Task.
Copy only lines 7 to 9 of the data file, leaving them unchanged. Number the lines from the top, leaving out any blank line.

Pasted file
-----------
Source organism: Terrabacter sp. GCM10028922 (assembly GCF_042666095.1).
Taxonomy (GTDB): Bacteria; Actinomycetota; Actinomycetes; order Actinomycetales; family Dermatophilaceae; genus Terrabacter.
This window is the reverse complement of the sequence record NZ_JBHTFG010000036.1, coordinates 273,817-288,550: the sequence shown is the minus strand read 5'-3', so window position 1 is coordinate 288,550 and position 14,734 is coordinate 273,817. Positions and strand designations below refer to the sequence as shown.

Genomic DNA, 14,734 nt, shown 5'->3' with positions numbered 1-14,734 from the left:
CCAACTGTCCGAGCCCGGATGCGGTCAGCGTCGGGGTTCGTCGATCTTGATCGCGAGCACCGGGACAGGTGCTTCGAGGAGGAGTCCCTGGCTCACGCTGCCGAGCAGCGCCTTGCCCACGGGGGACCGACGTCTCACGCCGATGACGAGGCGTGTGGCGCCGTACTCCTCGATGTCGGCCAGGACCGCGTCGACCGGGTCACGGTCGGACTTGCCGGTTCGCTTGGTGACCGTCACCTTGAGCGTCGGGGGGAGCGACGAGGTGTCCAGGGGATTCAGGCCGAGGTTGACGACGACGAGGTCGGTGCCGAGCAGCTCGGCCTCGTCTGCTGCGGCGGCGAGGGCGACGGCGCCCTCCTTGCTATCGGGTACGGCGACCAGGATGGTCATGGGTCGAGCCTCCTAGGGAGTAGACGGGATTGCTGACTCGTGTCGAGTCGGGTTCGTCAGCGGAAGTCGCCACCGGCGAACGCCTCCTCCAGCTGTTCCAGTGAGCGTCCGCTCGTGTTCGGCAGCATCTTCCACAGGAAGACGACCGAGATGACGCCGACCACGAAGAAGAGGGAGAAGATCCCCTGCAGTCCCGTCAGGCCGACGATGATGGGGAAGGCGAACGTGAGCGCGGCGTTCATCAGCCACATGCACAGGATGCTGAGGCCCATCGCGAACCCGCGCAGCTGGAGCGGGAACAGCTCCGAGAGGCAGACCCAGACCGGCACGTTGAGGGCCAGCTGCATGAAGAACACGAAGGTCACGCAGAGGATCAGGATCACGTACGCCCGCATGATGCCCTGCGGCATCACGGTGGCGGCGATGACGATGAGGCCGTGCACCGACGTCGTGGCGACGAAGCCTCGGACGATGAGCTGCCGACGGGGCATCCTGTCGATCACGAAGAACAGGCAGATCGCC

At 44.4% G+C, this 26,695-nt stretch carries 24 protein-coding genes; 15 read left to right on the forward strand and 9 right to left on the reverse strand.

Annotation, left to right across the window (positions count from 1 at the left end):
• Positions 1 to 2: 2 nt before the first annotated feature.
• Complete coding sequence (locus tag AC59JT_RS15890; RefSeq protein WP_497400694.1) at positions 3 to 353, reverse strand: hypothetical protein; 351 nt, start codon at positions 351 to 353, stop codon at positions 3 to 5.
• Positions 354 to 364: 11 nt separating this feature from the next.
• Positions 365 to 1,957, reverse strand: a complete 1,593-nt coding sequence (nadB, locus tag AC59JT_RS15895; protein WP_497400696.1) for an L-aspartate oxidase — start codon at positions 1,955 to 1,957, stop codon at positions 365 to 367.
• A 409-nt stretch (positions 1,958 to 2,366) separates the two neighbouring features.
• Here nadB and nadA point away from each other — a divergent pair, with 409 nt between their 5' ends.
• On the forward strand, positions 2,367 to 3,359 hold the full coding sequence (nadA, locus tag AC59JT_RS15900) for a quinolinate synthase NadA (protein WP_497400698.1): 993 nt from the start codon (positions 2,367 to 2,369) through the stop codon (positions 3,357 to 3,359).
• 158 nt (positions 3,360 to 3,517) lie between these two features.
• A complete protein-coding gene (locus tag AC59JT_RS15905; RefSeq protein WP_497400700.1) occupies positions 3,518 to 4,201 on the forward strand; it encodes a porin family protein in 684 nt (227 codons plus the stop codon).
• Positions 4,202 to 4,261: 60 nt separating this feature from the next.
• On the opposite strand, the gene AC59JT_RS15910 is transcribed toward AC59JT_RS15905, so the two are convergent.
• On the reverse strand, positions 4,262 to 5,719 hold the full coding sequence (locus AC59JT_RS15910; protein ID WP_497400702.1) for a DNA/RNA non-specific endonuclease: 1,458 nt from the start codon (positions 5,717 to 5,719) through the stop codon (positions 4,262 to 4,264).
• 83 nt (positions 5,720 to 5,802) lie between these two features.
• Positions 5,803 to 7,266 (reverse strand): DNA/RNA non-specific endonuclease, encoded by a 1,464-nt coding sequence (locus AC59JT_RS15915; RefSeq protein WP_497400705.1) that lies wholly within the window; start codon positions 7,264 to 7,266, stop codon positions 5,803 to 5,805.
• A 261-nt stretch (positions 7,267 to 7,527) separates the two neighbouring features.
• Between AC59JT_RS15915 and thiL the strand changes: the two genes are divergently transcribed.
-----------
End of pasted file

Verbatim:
Annotation, left to right across the window (positions count from 1 at the left end):
• Positions 1 to 2: 2 nt before the first annotated feature.
• Complete coding sequence (locus tag AC59JT_RS15890; RefSeq protein WP_497400694.1) at positions 3 to 353, reverse strand: hypothetical protein; 351 nt, start codon at positions 351 to 353, stop codon at positions 3 to 5.